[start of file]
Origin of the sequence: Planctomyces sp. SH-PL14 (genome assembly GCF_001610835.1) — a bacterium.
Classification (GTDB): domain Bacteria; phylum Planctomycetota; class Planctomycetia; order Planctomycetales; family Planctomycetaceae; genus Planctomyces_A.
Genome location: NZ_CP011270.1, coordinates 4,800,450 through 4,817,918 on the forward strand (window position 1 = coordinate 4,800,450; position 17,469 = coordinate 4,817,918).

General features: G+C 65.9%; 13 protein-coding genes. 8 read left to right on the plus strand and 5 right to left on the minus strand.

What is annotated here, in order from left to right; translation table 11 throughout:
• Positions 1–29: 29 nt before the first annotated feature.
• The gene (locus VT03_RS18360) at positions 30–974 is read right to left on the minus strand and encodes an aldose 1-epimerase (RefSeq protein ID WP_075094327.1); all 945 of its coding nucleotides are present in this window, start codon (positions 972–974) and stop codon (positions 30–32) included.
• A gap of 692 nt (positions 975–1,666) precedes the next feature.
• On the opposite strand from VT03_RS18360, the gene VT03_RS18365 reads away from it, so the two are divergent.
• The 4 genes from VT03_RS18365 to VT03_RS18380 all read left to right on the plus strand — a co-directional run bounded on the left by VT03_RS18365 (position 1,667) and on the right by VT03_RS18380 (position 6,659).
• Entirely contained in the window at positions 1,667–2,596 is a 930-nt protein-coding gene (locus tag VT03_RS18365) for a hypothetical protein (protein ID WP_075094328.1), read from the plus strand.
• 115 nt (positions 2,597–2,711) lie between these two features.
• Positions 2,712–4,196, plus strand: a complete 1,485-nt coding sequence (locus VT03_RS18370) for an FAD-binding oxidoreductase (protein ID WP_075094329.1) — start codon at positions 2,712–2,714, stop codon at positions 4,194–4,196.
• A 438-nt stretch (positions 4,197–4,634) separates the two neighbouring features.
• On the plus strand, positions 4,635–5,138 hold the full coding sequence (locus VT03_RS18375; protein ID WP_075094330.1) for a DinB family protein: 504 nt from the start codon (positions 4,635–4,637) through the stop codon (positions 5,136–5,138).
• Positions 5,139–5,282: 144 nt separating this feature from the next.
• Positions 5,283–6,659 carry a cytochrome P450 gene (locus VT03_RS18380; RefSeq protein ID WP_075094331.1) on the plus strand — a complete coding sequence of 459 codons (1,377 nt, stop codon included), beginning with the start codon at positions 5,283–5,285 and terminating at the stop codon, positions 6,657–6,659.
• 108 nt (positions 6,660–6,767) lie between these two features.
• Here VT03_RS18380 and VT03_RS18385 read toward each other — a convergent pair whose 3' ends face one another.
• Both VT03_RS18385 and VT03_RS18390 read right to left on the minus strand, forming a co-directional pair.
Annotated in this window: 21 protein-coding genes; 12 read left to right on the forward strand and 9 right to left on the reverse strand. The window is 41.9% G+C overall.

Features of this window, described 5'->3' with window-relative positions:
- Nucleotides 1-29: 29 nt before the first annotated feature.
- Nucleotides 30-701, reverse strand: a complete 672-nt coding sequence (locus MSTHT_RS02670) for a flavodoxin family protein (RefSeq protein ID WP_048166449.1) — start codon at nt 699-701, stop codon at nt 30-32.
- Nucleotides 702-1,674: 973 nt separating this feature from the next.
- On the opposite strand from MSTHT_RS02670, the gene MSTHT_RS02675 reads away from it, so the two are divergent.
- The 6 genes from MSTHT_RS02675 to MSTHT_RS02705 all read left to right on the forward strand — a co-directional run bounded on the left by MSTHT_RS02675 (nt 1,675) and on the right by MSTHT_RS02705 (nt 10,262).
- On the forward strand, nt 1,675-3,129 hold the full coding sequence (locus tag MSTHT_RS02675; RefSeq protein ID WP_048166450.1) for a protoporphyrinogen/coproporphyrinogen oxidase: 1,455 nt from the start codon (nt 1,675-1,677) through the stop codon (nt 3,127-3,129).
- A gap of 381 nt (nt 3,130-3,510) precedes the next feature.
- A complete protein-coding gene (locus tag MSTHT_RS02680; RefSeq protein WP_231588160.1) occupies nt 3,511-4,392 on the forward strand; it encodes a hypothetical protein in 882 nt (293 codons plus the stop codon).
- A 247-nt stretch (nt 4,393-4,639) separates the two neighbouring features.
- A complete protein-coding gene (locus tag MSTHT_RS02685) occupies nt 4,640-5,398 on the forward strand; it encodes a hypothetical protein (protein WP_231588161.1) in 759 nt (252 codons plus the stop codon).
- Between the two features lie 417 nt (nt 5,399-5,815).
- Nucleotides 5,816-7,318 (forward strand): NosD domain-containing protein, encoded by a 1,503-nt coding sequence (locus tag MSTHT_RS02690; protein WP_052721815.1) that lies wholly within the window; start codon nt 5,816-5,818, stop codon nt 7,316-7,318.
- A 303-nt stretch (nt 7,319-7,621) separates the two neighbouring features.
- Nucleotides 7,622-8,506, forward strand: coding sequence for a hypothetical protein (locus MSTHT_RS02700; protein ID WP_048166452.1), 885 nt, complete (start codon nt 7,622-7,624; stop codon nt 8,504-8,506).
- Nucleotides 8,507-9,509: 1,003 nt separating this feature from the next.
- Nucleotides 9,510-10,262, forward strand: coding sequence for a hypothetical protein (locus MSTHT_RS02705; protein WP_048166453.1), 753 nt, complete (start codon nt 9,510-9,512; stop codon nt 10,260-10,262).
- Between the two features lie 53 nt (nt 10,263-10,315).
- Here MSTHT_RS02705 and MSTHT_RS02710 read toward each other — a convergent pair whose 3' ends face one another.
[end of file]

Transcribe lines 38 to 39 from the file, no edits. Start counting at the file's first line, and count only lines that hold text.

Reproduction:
- Nucleotides 9,510-10,262, forward strand: coding sequence for a hypothetical protein (locus MSTHT_RS02705; protein WP_048166453.1), 753 nt, complete (start codon nt 9,510-9,512; stop codon nt 10,260-10,262).
- Between the two features lie 53 nt (nt 10,263-10,315).